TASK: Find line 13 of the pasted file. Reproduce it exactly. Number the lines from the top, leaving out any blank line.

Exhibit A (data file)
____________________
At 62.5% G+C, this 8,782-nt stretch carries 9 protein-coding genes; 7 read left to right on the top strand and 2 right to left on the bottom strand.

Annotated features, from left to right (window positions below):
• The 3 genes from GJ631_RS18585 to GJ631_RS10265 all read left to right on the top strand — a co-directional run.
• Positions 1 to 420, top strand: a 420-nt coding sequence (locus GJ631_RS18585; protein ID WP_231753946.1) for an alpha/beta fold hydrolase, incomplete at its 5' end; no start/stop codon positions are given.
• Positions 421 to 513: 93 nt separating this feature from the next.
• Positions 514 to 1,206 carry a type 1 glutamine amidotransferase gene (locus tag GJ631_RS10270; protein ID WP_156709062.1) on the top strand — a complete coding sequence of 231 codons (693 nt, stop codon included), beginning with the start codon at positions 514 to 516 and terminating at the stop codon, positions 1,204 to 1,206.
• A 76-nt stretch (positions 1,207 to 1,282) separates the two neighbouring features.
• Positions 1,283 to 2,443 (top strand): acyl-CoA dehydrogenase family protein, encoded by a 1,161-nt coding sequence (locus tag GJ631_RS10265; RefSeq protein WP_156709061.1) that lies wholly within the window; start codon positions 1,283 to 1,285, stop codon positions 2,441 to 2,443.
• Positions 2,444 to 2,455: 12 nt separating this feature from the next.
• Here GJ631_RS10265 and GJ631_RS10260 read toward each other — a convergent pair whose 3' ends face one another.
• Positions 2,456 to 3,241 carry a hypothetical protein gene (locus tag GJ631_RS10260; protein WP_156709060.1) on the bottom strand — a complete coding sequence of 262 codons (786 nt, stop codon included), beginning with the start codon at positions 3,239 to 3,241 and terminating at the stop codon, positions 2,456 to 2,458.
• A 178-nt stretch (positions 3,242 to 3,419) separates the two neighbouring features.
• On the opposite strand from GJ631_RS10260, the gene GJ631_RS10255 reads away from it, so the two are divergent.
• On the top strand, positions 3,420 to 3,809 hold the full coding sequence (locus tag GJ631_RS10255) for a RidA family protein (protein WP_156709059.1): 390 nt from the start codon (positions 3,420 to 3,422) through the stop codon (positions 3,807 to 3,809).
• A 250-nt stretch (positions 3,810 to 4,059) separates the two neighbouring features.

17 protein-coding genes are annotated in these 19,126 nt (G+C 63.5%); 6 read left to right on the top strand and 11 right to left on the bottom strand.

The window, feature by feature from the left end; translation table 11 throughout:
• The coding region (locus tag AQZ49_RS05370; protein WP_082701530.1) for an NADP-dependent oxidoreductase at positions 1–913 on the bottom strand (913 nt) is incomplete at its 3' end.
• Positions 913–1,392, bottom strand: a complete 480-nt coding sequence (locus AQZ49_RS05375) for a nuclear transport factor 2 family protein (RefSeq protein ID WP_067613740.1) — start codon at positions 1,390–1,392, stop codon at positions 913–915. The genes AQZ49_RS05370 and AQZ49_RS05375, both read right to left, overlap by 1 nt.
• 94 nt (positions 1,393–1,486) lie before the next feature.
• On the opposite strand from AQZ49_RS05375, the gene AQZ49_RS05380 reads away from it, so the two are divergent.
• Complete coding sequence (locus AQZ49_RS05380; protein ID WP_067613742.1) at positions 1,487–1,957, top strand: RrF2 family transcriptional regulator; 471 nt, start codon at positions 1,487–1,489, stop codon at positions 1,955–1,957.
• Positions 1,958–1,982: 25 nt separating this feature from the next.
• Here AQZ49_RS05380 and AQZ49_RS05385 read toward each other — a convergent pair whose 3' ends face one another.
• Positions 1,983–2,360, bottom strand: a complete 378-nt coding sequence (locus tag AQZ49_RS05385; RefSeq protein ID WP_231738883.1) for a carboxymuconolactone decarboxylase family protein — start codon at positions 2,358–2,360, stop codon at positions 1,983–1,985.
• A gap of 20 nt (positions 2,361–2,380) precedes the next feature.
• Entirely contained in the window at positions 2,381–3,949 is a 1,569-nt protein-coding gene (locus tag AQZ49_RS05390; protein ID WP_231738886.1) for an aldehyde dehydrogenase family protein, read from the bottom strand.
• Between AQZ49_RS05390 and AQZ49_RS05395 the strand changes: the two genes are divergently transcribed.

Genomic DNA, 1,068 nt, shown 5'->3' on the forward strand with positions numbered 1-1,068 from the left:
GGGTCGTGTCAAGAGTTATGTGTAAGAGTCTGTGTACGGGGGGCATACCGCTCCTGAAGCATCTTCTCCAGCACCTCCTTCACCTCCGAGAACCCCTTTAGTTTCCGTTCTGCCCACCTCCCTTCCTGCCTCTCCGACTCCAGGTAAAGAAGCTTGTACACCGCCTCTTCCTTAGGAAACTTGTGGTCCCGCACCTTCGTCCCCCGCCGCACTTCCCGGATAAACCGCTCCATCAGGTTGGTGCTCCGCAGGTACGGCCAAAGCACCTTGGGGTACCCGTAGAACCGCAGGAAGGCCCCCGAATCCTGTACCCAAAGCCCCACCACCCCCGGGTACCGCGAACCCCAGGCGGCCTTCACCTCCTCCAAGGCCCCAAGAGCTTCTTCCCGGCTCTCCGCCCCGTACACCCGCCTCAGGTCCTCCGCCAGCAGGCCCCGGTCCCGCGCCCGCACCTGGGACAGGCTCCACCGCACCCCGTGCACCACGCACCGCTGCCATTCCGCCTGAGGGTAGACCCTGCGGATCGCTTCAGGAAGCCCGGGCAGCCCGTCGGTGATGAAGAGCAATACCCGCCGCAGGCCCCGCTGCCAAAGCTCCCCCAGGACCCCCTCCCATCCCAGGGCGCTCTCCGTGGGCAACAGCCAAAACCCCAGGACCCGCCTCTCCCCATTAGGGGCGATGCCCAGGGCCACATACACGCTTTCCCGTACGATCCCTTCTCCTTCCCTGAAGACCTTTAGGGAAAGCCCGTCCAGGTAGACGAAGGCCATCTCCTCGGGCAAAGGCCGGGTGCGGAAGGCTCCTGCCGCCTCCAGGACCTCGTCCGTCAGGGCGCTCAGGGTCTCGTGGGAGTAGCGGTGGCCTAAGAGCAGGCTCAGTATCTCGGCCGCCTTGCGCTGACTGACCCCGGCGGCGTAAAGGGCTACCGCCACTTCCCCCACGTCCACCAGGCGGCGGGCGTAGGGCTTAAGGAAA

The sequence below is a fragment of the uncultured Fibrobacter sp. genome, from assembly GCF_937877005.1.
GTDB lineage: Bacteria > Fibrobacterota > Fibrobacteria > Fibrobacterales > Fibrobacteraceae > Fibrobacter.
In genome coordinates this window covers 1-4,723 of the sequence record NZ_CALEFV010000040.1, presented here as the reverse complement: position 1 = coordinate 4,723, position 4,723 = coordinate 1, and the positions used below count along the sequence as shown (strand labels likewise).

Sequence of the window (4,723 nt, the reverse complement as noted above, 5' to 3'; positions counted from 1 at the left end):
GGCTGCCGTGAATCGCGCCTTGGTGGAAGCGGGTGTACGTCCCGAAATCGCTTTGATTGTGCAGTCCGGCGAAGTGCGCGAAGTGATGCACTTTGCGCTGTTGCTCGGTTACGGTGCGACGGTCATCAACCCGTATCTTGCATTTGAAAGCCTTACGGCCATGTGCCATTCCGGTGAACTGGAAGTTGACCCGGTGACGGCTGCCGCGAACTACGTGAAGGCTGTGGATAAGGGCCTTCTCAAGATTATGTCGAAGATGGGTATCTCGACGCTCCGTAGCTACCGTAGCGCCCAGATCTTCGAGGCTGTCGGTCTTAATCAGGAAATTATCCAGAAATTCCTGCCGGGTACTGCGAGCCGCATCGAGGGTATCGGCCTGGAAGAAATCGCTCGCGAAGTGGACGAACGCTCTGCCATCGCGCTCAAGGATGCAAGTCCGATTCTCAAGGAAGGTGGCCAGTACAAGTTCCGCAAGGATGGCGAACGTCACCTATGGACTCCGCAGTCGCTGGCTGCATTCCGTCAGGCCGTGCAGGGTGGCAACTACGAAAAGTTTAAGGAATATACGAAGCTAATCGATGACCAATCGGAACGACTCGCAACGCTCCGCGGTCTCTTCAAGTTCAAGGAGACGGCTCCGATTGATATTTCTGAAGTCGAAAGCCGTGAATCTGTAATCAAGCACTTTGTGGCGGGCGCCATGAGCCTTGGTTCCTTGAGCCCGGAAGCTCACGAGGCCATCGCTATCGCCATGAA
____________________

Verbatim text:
• On the opposite strand from GJ631_RS10260, the gene GJ631_RS10255 reads away from it, so the two are divergent.